One of the AMS's most important employees is someone you’ve probably never heard of.
Piers Fleming, AMS student services manager (SSM), is the society’s unsung 'sixth executive,' managing a massive portfolio of vital student services while remaining outside the all-consuming elections cycle. As his title suggests, Fleming supervises all AMS services including Safewalk, Food Bank, and Speakeasy.
“The Student Service Manager oversees and is in charge of essentially setting the vision of AMS Services for that year,” he said. “Every year there's new challenges and new topics that come to light.”
While he was born nearby in Burnaby, BC, Fleming spent most of his childhood near Paris, where his father worked for a local company. When he was 11, his family moved to Holland, the home country of his mother.
Fleming believes that adapting to different cultures while growing up influenced his management style.
“It's unavoidable in such a globally connected world that you're always going to be working with different people that have different sort of values and beliefs than you do, but I think that's really good, because you also learn so much from it as well,” he said.
Fleming always wanted to return to Vancouver, so he applied to UBC, where he double-majored in French and Political Science. Fleming graduated shortly after assuming the role of SSM in the spring of 2018.
Before working as the SSM, Fleming admits he didn’t have much AMS experience.
“I had a little gig with the Student Legal Fund in my last year,” said Fleming, “but this was really my first big introduction to the AMS.”
Fleming found the job so inspiring that he wants to pursue a master’s of management degree and continue in the field.
“I don't think that there's many opportunities that you can have this much responsibility and [be] accountable to all these different bodies, and [manage] a hundred or so volunteers and students at such a young age,” said Fleming. “It's really solidified my passion for management.”
Not your average bureaucrat
There is no typical day in the life of a Students Services Manager.
“My favourite part of the position is that the schedule is always different,” said Fleming, “Even in one day, you can go from implementing a new change into one of the services to using the Safewalk Card to go pick up groceries at Save-On [for the Food Bank] to going to a lunch to talk about how to improve the sustainability of the services.”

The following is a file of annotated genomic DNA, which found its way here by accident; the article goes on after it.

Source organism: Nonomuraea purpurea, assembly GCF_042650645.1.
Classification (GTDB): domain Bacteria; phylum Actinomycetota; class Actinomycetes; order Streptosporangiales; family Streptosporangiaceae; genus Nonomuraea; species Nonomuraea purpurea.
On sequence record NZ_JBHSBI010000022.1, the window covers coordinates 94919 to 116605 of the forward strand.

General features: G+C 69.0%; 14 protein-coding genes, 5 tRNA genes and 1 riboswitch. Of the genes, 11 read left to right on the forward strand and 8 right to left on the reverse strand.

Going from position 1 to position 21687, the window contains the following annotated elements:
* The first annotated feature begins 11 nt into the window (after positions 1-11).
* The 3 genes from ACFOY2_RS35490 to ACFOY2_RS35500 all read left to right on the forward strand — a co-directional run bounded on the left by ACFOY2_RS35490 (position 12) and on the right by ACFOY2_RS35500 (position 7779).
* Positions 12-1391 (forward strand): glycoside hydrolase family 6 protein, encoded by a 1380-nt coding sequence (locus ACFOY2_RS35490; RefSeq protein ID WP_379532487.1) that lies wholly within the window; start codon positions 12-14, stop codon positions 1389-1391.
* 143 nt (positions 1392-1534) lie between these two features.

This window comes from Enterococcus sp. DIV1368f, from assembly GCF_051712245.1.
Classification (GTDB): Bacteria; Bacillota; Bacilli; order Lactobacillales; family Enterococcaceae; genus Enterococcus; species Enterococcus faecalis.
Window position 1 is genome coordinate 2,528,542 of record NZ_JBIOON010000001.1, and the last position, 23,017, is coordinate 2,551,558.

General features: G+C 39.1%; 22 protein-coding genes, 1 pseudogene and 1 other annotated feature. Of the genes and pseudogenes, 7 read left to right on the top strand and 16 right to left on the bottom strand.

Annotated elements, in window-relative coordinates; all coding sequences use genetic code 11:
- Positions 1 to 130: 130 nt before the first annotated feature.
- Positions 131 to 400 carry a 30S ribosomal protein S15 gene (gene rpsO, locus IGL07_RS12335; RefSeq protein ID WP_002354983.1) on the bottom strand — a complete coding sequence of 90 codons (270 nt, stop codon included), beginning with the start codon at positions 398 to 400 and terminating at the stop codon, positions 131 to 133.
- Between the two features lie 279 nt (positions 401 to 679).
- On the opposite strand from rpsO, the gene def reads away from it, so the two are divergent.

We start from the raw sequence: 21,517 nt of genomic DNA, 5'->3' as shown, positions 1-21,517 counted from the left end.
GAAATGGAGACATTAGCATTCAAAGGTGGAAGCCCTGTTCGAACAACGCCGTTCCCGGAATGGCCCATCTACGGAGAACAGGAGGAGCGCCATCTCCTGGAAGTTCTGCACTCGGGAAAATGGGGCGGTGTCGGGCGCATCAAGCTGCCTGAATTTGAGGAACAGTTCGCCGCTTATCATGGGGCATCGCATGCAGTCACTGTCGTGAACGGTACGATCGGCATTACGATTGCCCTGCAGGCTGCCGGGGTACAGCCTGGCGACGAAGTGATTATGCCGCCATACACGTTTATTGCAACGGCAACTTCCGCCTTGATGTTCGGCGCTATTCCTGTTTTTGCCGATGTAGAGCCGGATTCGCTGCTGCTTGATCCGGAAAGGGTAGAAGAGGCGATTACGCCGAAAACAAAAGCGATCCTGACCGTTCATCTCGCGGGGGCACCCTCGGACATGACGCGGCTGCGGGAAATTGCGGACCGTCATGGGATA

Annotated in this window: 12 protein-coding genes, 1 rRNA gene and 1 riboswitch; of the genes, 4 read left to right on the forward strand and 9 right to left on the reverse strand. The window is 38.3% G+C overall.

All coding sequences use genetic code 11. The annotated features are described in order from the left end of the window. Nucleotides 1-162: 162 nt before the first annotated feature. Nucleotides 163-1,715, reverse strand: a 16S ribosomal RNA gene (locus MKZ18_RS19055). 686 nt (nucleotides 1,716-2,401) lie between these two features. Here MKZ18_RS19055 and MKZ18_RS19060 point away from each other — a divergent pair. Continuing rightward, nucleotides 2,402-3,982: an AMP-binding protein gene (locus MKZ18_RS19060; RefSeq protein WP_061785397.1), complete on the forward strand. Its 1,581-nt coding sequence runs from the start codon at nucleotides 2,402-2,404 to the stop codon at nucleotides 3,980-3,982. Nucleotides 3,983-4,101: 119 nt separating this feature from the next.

Fleming is particularly proud of the work he’s done to make Speakeasy more accessible for students by improving outreach and moving its office to a more welcoming location on the third floor of the Nest.
“We really tried to — in moving into that room — create a friendly environment that was very accepting of everybody, and basically made students feel a lot more comfortable in wanting to use the service,” said Fleming.
One of the biggest challenges for the SSM portfolio over the past few years has been the rise of food insecurity on campus. In response, Fleming has worked with various groups to secure more funding for AMS Food Bank.
At the AMS’s last Annual General Meeting, Fleming announced Santa Ono’s office would donate $10,000 to Food Bank annually for the next five years, which Fleming called a “success” that “raised a lot of awareness.”
Ultimately, Fleming says his role is to “push values” that students want from their government, and Food Bank was a major part of that.
“A value that we really pushed this year was compassion,” said Fleming, worked with residences and Greek life to raise funds and donations for the Food Bank. “Making students feel that by helping the Food Bank, either by purchasing food at the outlets or giving $1 on your bill to the Food Bank, it makes us a much more tight-knit group, which is hard to do when there's 50,000 students.”
His position is unique because unlike other executive roles, it is not elected.
“It's hired because it is very sort of administrative and organizational in its nature,” said Fleming. “You're just making sure that the services are running smoothly and that you're taking recommendations from Council and the executive team and implementing them.
AMS President Marium Hamid who held Fleming's job last year, explained that the position is hired because the SSM cannot afford to be disrupted by election cycles or political leanings. It was formerly part of the VP Academic and University Affairs office, until the society started introducing more services, requiring a separate position.
“[The SSM] running without any interruption is to the best interest of the society and to the students as a whole,” said Hamid. “They have always remained separate from us [the executives] for that reason.”
Hiring also ensures that the job goes to the most capable candidate.
“If this position was elected, and someone gets elected into this position on the basis of something else, besides their merit, then the services would really suffer from that,” said Fleming, “and at the end of the day, the students would really suffer from that.”